In reality, the Judge and Governor are snub-nosed revolvers that shoot .410 shotgun shells very poorly, and a .410 slug or 00 buckshot out of one of these revolvers is a lot less deadly than a .45 Colt bullet out of the same guns!

        • I think it something like the Medusa but yes could see the judge setting CA off as well. Or any useful firearm really.

  3. The dual-placement requirement really just gives the game away. There has never been a technology for marking a case anywhere but on the primer, and for good reason. In a centerfire cartridge, the primer is made of softer material than the rest of the case – it’s meant to be deformed, whereas the case rim or groove must be stiff enough to support extraction. And of course the primer already has a ready-made mechanism for striking it.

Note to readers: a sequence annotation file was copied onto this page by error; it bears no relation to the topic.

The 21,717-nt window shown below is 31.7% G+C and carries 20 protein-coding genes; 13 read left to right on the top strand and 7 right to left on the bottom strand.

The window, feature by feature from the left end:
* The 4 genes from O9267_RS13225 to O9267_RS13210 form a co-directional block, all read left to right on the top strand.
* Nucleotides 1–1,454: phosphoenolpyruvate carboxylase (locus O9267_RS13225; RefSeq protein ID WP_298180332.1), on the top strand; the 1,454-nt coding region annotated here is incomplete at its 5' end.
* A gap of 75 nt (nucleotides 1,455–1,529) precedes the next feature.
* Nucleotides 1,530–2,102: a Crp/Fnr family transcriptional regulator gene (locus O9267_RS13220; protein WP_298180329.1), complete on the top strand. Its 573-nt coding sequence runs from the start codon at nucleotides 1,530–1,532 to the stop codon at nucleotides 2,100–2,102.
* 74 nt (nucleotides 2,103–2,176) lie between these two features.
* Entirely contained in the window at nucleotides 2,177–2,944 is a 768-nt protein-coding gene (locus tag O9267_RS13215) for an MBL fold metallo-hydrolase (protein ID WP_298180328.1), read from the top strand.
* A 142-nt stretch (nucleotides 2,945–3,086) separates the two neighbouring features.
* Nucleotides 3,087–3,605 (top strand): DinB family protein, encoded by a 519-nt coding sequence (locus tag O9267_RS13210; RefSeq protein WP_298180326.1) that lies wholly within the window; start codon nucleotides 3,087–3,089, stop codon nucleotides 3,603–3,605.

4. I live in CA and back in 2009 I bought my first handgun a Sig P226. Like most first-time shooters I was eager to go to the range and took one of my buddies who brought his Glock 19. There was an older guy there who had a bunch of evolvers and he struck up a conversation with us. He asked if we knew about the Microstamping law that Governor Schwarzenegger signed back in 2007. He explained to us that it would eventually ban all handguns in California. When me and my buddy left the range, I remember talking about this microstamping and thought that he was crazy. I thought to myself this will get struck down in court anyway It’s completely ridiculous.